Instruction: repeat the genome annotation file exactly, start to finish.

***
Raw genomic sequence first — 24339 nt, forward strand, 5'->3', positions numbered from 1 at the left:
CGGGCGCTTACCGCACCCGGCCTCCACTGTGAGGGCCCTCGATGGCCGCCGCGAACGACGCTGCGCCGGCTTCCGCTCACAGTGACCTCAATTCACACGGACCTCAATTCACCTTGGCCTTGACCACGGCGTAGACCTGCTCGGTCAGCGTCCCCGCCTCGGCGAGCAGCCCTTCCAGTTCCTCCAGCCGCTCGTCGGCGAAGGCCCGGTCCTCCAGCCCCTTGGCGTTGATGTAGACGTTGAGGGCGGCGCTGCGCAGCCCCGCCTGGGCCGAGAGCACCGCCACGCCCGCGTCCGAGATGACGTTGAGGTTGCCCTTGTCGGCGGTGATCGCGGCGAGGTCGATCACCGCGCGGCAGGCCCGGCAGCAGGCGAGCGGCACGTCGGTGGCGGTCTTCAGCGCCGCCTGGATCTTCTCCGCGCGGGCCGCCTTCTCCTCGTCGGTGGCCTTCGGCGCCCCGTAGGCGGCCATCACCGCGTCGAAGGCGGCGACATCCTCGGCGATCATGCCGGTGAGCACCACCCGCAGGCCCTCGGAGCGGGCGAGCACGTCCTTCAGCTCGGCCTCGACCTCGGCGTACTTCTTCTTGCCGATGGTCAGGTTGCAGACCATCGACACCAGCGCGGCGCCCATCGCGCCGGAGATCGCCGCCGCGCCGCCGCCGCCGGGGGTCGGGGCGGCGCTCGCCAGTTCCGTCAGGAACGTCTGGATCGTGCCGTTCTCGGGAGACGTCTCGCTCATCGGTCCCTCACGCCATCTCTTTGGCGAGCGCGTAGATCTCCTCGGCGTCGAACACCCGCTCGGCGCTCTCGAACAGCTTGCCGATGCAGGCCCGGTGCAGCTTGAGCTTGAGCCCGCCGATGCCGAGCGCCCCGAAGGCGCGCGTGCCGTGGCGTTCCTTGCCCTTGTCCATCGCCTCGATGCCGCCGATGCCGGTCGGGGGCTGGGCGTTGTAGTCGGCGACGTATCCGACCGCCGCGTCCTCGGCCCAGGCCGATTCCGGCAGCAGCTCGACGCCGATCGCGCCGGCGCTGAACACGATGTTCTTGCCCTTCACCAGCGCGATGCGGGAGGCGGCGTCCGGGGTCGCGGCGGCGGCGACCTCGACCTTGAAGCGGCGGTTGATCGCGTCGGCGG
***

Raw genomic sequence first — 24339 nt, forward strand, 5'->3', positions numbered from 1 at the left:
CGGGCGCTTACCGCACCCGGCCTCCACTGTGAGGGCCCTCGATGGCCGCCGCGAACGACGCTGCGCCGGCTTCCGCTCACAGTGACCTCAATTCACACGGACCTCAATTCACCTTGGCCTTGACCACGGCGTAGACCTGCTCGGTCAGCGTCCCCGCCTCGGCGAGCAGCCCTTCCAGTTCCTCCAGCCGCTCGTCGGCGAAGGCCCGGTCCTCCAGCCCCTTGGCGTTGATGTAGACGTTGAGGGCGGCGCTGCGCAGCCCCGCCTGGGCCGAGAGCACCGCCACGCCCGCGTCCGAGATGACGTTGAGGTTGCCCTTGTCGGCGGTGATCGCGGCGAGGTCGATCACCGCGCGGCAGGCCCGGCAGCAGGCGAGCGGCACGTCGGTGGCGGTCTTCAGCGCCGCCTGGATCTTCTCCGCGCGGGCCGCCTTCTCCTCGTCGGTGGCCTTCGGCGCCCCGTAGGCGGCCATCACCGCGTCGAAGGCGGCGACATCCTCGGCGATCATGCCGGTGAGCACCACCCGCAGGCCCTCGGAGCGGGCGAGCACGTCCTTCAGCTCGGCCTCGACCTCGGCGTACTTCTTCTTGCCGATGGTCAGGTTGCAGACCATCGACACCAGCGCGGCGCCCATCGCGCCGGAGATCGCCGCCGCGCCGCCGCCGCCGGGGGTCGGGGCGGCGCTCGCCAGTTCCGTCAGGAACGTCTGGATCGTGCCGTTCTCGGGAGACGTCTCGCTCATCGGTCCCTCACGCCATCTCTTTGGCGAGCGCGTAGATCTCCTCGGCGTCGAACACCCGCTCGGCGCTCTCGAACAGCTTGCCGATGCAGGCCCGGTGCAGCTTGAGCTTGAGCCCGCCGATGCCGAGCGCCCCGAAGGCGCGCGTGCCGTGGCGTTCCTTGCCCTTGTCCATCGCCTCGATGCCGCCGATGCCGGTCGGGGGCTGGGCGTTGTAGTCGGCGACGTATCCGACCGCCGCGTCCTCGGCCCAGGCCGATTCCGGCAGCAGCTCGACGCCGATCGCGCCGGCGCTGAACACGATGTTCTTGCCCTTCACCAGCGCGATGCGGGAGGCGGCGTCCGGGGTCGCGGCGGCGGCGACCTCGACCTTGAAGCGGCGGTTGATCGCGTCGGCGG